According to a multivariate linear regression analysis, SLEDAI and hemoglobin were independently correlated with the circulating levels of IL-34 in the SLE patients (ß = 0.319, p = 0.008 and ß = −0.275, p = 0.023) (Table 2).

Table 2 Multivariate linear regression analysis of IL-34 in patients with SLE.

Differences in SLE clinical indices between the IL-34-positive and -negative groups

Of the 110 SLE patents, IL-34 could be detected in 79 patients. These patients were allocated into 2 groups, i.e., IL-34-positive group (IL-34+ group, IL-34 detectable SLE patients) and the IL-34-negative group (IL-34 group, IL-34 undetectable SLE patients), based on their IL-34 status.

The levels of SLEDAI and IgG in the IL-34+group were much higher than those in the IL-34group (SLEDAI: 8.75 ± 0.66 vs 6.00 ± 0.68, p = 0.005; IgG: 16.97 ± 0.72 vs 11.79 ± 0.92 g/L, p < 0.0001) (Fig. 3A), while the levels of C3 and Hb in the IL-34+ group were much lower than those in the IL-34 group (C3: 0.58 ± 0.04 vs 0.72 ± 0.04 g/L, p = 0.019; Hb: 105.3 ± 2.37 vs 116.3 ± 3.04 g/L, p = 0.006) (Fig. 3B).

Figure 3
figure 3

Differences in SLE clinical indices between the IL-34-positive and -negative groups.

No difference was found in PLT between the two groups.


This study is the first to show that the IL-34 level is elevated in SLE patients and correlated with the disease activity. In this study, we reported that the serum IL-34 level was significantly elevated in the SLE patients compared to that in the healthy controls. Among the SLE patients with or without LN involvement, no statistically significant difference was observed in the IL-34 level. However, according to Bethunaickan R, the expression of IL-34 is increased in mice with LN14, and IL-34 might play a role in the pathogenesis of LN. The current data are not sufficient to reach such a conclusion, and more evidence is required.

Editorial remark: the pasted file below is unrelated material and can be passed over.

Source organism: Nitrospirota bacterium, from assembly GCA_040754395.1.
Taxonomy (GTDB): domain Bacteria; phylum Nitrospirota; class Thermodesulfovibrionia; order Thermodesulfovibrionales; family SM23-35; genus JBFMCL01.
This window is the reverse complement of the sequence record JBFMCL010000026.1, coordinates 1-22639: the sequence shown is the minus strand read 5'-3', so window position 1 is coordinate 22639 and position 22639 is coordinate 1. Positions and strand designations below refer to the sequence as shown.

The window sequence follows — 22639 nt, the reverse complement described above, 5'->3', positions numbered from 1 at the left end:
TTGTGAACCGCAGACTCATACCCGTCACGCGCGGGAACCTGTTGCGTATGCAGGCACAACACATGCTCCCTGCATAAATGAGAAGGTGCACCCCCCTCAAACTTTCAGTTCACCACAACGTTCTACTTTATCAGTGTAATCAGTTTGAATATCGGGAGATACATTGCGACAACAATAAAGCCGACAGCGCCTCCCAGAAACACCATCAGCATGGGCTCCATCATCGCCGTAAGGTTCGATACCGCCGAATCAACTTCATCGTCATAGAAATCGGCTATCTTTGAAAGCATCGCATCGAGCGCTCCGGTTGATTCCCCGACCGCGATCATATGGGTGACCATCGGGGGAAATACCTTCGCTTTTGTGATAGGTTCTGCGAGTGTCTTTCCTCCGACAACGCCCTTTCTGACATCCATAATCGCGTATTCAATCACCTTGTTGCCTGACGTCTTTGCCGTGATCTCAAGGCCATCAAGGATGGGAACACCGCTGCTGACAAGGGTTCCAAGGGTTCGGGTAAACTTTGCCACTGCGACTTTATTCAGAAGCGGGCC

Moreover, in our study, the IL-34 level is significantly positively correlated with the disease activity as assessed by the SLEDAI. The serum C3 level decreases in SLE patients, particularly in patients with an active disease status. In this study, the serum IL-34 level was correlated with the decreased C3 level. Furthermore, the levels of SLEDAI in the IL-34+group were much higher than those in the IL-34-group. In contrast, the C3 level in the IL-34+group was much lower. Altogether, the serum IL-34 level might be associated with the disease activity in SLE.

Furthermore, we showed correlations among IL-34, IgG and anti-dsDNA Ab. Thus, IL-34 might be associated with antibody production in SLE pathogenesis.

Because SLE is a highly heterogeneous disease, characterizing subgroups of SLE patients with specific disease phenotypes could help clarify the pathogenesis of SLE. Cytokine measurements might lead to the characterization of these pathways and the identification of potential therapeutic targets. Hematological involvement is quite common in patients with SLE. In this study, the IL-34 level was negatively correlated with hemoglobin and exhibited a weak negative association with platelets. However, in the subsequent analysis of the groups with the IL-34+ & IL-34− SLE patients, a difference in hemoglobin, but not in platelets, was observed. Thus, IL-34 may be associated with anemia in SLE patients. However, more studies are needed to clarify whether IL-34 plays a role in the hematological changes observed in SLE patients.

Elevated concentrations of inflammatory mediators are characteristic of autoimmune diseases with chronic or recurrent inflammation. IL-34 plays pivotal roles in the proliferation and differentiation of mononuclear phagocyte lineage cells and osteoclastogenesis and is necessary for the maintenance of Langerhans cells after the resolution of inflammation14,15. Recently, IL-34 has been shown to play important roles in the pathogenesis of RA8,9. IL-34 is overexpressed in the inflamed salivary glands of patients with Sjogren’s syndrome (SS)16. Furthermore, IL-34 may play a role in cancer. IL-34 promotes tumor progression and metastatic processes in osteosarcoma via the induction of angiogenesis17. However, our study has limitation for not including a disease control group, such as another non-SLE autoimmune disease. Therefore, elevated levels of IL-34 may be non-specific features of systemic inflammation and not a specific pathogenic factor of lupus. Further studies on IL-34 and other inflammation diseases are needed.